So now I’ve begun looking for readings where I can promote it, and review opportunities. I’m a little lucky in this respect, insofar as I can pretty much guarantee a review in Orbis (but have to step back as reviews editor, to ensure an objective review process) and The North, with luck, will review, too. But beyond this, it seems it will either be pot luck.

As for readings, I’ve an opportunity in Leeds in a month, and there’s the Bank Street Sheffield Poetry Festival in June (more on this in a later post), so that’s a good start. But I’d really like to use the book as a means of reading more widely around the country, and have no idea how one goes about achieving that. Perhaps it’s merely down to whether the right people encounter the book, in which case, that’s going to be sporadic and rare.

No matter what, I’m really pleased with the book. Pleased to have it. Pleased to see that many of the poems seem to remain strong even now they’re a long way from home and making their own way in the world. Pleased that I can now be thinking of what comes next – and, I guess, I can go anywhere with my work now. It feels quite liberating, to have a collection out there, allowing me to consider a whole range of possibilities for the future.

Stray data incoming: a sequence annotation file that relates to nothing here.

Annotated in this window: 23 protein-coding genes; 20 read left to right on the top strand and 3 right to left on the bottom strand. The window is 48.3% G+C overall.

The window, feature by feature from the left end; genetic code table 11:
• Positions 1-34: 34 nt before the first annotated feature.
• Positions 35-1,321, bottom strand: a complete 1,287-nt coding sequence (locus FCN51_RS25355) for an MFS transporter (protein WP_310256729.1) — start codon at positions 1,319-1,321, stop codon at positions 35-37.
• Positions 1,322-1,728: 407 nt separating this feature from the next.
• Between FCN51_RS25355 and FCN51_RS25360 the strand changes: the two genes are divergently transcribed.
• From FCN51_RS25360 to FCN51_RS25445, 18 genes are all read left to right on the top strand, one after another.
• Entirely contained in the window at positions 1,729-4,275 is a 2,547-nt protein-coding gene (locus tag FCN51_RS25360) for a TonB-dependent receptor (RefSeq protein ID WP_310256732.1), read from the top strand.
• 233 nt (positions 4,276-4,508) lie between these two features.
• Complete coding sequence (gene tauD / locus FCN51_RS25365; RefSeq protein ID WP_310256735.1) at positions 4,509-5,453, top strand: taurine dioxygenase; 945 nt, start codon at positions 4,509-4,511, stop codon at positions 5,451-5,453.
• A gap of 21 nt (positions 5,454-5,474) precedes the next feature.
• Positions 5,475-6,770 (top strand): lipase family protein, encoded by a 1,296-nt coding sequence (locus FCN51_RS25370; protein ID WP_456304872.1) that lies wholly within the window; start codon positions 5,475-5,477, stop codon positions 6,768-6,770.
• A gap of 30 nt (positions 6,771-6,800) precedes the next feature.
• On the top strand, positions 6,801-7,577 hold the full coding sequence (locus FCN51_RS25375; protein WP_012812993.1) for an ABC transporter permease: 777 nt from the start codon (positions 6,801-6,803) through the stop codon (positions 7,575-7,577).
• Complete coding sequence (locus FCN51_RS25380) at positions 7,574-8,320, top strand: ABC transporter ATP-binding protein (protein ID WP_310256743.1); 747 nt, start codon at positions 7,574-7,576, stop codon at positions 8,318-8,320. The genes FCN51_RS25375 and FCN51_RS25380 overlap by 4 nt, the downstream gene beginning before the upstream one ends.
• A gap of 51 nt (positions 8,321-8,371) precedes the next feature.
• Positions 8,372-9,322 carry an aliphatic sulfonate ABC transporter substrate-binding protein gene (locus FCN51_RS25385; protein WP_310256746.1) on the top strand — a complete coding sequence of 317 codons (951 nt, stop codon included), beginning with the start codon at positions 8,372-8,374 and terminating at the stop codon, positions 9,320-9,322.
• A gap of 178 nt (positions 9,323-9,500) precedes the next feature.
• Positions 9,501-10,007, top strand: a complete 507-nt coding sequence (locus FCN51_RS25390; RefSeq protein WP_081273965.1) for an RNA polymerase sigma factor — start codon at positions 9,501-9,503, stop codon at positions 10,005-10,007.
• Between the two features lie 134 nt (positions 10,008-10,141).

Two weeks ago I read at the Wordsworth Trust. It was a great reading, shared with all my Writing School friends – some very different poets and poems, but all of them impressive. Everyone was very complimentary about my book.

A week ago I was living in a Roundhouse owned by the National Trust at Ickworth, Suffolk, in the heart of woodland, watching the first butterflies of Spring (the very first was a tortoiseshell, the others mainly brimstones), with startled deer in the garden and a visit to the tumuli at Sutton Hoo thrown in. We stayed with my oldest friends, friendships formed in undergraduate days, and I gave each a copy to each of the book, too. 

In less than two weeks, the book is launched. So far, over seventy people have said they want to be there. Even if they don’t all make it, it looks to be a great evening. (If you want to come: Waterstones, Orchard Square, Sheffield, 6.30 to 8.00, March 25th). 

And today is the 39th anniversary of the second-greatest day of my life, my wedding with Carrol. (The greatest was May 22nd, the day we met).